The Securities and Exchange Commission has upheld an administrative judge’s ruling that a mutual fund trader must pay more than $200,000 in penalties for accepting gifts from broker-dealers to steer trades their way.

The regulator didn’t buy the trader’s excuse that the mutual funds weren’t harmed.

The SEC said that Robert Burns, a former equity trader at FMR Co., violated the Investment Company Act of 1940 by accepting the compensation from brokerage firms. Burns had to disgorge about $141,000 and interest of $67,205. He must also pay a civil penalty of $40,000. FMR is a subsidiary of Fidelity Management and Research Company that manages the Fidelity Investments group of mutual funds.

Burns, who was dismissed by FMR in December 2004, sent orders to more than 50 brokerage firms. Of those 50, about 10 gave him 39 gifts such as wine, travel and tickets to concerts, sporting events and theater productions. The gifts, according to the SEC, included tickets to the Wimbledon tennis finals in 2002, 2003 and 2004; a case of 1993 Château Pétrus Pomerol wine in December 2003; tickets to see Prince, the Rolling Stones, Bruce Springsteen, Madonna, and several other performers in concert; tickets to games involving the Boston Celtics, Boston Red Sox and New England Patriots and tickets to theater events including "The Lion King," "The Producers," "Avenue Q," and "Hairspray."

Burns did not dispute that he received the gifts but insisted that they did not influence his decisions. He argued that the SEC failed to prove that any fund was harmed by paying a higher commission rate than otherwise available so he did not violate the Investment Company Act.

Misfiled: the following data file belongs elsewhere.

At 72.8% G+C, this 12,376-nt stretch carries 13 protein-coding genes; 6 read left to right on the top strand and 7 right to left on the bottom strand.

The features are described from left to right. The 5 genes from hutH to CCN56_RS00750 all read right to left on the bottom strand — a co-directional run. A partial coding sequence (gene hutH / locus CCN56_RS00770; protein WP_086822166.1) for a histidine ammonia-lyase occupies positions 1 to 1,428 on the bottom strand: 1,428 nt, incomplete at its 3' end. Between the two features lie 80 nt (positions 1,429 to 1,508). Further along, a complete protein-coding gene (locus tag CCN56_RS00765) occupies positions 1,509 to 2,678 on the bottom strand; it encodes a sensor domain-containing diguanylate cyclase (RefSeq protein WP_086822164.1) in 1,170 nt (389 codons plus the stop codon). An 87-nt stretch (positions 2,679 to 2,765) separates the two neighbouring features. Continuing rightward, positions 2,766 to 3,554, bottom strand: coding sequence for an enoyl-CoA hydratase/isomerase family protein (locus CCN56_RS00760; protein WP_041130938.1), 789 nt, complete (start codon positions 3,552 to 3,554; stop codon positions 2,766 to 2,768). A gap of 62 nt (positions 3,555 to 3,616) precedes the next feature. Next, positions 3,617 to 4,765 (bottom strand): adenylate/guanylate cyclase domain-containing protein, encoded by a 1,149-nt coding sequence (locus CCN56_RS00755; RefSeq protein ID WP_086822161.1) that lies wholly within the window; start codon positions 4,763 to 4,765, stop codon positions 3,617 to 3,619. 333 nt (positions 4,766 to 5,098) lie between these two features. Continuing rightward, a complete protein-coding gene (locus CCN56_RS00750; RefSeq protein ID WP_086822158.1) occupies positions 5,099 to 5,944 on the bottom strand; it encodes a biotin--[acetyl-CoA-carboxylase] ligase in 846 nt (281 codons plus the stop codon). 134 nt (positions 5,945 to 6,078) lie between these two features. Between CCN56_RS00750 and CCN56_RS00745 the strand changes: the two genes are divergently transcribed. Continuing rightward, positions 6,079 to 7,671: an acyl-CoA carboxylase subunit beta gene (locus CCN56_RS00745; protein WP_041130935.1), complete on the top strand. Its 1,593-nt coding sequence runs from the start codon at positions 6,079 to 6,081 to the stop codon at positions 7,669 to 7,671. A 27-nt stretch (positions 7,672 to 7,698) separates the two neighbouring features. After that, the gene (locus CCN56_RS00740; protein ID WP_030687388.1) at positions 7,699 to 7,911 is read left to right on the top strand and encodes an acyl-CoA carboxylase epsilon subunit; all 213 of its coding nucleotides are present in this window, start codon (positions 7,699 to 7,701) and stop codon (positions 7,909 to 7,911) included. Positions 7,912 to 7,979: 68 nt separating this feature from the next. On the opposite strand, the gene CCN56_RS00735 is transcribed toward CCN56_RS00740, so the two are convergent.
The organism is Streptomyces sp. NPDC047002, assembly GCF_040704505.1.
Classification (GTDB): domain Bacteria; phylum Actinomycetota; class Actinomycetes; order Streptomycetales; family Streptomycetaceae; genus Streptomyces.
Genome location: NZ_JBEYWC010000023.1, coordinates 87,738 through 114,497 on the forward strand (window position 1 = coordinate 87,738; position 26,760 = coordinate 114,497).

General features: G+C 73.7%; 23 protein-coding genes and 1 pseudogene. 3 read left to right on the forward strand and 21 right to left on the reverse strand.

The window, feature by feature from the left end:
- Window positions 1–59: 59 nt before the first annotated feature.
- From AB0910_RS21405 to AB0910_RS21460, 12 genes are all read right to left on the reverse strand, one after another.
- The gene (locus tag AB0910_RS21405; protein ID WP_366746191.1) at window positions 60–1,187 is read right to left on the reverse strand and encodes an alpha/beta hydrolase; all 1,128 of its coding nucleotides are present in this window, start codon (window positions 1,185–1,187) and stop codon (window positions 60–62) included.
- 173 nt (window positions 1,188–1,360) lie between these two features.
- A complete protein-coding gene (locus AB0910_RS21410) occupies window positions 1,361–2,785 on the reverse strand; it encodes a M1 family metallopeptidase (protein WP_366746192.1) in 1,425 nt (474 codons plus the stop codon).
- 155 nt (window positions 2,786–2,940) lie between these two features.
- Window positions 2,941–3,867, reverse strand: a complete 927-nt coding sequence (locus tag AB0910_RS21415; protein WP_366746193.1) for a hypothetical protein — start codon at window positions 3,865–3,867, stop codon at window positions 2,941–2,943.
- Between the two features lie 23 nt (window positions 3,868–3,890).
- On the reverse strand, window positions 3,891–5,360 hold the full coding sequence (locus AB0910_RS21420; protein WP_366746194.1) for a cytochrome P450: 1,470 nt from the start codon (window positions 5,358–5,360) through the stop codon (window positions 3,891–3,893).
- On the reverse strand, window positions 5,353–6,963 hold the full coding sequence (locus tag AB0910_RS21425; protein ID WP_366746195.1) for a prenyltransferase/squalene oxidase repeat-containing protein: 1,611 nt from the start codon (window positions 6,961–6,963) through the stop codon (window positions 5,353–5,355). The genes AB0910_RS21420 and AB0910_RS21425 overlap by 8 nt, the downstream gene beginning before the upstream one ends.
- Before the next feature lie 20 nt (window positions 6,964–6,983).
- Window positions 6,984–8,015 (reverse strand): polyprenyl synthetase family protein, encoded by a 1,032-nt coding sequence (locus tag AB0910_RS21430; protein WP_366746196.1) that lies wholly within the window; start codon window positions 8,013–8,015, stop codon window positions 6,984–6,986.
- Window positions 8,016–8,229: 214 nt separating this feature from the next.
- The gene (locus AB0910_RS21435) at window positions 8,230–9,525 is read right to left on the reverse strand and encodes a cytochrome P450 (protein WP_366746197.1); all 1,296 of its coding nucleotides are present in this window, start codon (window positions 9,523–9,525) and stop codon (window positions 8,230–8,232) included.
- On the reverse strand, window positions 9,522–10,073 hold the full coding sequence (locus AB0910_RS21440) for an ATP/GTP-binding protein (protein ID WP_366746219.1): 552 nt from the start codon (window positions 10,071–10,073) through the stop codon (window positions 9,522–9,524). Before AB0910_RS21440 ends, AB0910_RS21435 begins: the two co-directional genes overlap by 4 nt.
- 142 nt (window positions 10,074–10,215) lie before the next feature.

However, the SEC countered that Burns had to prove that he did not violate his fiduciary duty. And even if he could do so, he would have to prove the gifts were unrelated to his role as an equity trader.

“The record shows and Burns does not contest, that he accepted numerous gifts from multiple brokers to whom he directed and continued to direct securities transactions on behalf of mutual funds to which he, affiliated with the funds’ adviser, owed a fiduciary duty,” wrote the SEC in its ruling on August 5. “We therefore conclude that the division has made a prima facie showing that, in accepting these gifts, Burns’ interest conflicted with that of the investment companies he was advising.”

The case involving Burns is the tip of the iceberg in charges filed by the SEC against Fidelity and several of its senior-ranking traders, over the alleged acceptance of bribes in exchange for steering business to select brokerages.

Vincent Loporchio, a spokesman for Fidelity in Boston, said that his firm has taken steps to enhance its policies and procedures concerning conflicts of interest.

"We adopted additional written standards of conduct related to business entertainment and acceptance of gifts; expanded the role of our ethics office responsible for regulatory compliance and established a new level of management oversight for our trading department," he said.


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